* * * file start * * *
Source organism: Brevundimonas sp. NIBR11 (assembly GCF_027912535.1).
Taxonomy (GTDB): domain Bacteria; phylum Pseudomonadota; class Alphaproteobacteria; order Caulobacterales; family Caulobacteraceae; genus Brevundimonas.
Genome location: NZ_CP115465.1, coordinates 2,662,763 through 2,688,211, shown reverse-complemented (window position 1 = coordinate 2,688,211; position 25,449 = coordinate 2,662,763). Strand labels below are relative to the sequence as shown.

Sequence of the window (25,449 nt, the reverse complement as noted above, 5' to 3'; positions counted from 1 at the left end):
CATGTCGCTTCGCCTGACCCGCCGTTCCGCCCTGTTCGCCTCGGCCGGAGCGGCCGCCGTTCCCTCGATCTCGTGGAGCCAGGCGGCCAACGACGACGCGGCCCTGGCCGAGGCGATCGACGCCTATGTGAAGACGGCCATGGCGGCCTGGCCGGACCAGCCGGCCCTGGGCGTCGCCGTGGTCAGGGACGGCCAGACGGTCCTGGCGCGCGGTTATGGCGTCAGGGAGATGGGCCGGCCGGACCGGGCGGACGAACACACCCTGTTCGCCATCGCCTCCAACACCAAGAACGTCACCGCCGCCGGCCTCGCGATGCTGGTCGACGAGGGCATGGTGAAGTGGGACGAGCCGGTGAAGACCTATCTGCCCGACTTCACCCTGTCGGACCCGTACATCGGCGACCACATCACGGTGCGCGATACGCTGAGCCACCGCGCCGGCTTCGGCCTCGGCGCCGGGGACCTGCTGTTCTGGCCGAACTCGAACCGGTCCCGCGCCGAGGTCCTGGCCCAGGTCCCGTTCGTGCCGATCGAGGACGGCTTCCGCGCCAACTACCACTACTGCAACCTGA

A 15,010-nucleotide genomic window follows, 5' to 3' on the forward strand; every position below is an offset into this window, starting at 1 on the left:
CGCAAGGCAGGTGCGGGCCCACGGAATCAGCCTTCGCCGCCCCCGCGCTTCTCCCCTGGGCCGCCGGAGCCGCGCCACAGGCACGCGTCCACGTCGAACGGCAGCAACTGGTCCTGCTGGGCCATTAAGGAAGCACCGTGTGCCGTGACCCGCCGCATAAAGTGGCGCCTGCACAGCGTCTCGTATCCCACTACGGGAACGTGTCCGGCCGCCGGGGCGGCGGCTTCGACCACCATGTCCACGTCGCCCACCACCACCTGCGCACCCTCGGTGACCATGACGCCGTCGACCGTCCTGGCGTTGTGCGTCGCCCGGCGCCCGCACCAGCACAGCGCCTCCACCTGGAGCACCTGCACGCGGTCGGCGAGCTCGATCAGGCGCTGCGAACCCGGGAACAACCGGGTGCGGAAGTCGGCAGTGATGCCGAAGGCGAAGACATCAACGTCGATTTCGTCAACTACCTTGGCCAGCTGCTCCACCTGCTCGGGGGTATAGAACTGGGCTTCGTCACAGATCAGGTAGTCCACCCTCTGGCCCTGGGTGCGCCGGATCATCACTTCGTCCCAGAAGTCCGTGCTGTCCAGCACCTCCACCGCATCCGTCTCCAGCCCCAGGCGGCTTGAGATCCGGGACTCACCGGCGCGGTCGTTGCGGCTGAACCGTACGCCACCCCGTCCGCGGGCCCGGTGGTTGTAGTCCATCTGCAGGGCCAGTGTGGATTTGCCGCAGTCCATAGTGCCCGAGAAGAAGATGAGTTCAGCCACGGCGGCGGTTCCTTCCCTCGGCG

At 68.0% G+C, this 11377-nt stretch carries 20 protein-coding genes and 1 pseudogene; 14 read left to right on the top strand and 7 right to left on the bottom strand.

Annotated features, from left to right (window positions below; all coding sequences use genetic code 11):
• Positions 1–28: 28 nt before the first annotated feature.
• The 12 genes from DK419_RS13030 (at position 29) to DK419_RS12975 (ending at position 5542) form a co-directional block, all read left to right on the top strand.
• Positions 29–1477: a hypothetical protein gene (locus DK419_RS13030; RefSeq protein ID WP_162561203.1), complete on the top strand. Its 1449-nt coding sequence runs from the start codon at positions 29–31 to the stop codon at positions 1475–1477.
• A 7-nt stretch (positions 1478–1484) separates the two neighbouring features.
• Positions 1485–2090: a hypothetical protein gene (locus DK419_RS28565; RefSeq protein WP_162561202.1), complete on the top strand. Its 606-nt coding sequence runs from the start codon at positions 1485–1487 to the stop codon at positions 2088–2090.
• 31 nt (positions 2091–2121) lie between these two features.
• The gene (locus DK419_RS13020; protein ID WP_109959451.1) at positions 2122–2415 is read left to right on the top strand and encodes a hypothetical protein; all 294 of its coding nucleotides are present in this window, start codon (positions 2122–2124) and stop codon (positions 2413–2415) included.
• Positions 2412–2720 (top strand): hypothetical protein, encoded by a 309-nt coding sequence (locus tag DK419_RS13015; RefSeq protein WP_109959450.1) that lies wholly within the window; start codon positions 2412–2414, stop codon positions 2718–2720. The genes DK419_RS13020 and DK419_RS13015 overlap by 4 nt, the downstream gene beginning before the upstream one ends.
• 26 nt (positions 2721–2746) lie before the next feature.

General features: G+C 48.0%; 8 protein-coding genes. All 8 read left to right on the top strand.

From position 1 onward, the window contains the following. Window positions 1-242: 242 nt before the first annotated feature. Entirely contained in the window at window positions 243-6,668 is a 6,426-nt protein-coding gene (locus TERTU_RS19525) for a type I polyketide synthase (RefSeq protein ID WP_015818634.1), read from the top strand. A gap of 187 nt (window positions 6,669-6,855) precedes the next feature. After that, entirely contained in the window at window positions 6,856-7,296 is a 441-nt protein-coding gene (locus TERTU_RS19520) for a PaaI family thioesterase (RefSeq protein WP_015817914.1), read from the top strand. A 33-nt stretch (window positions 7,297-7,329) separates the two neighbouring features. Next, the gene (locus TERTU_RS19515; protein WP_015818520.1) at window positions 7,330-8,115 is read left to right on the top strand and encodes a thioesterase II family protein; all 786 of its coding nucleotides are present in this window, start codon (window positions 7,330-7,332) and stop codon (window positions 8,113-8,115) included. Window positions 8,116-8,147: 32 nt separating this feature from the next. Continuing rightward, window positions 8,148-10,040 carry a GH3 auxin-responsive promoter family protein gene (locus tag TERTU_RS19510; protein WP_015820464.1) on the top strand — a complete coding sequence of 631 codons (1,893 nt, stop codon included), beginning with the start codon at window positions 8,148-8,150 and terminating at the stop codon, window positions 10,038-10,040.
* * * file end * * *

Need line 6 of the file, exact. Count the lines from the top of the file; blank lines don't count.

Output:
A 15,010-nucleotide genomic window follows, 5' to 3' on the forward strand; every position below is an offset into this window, starting at 1 on the left: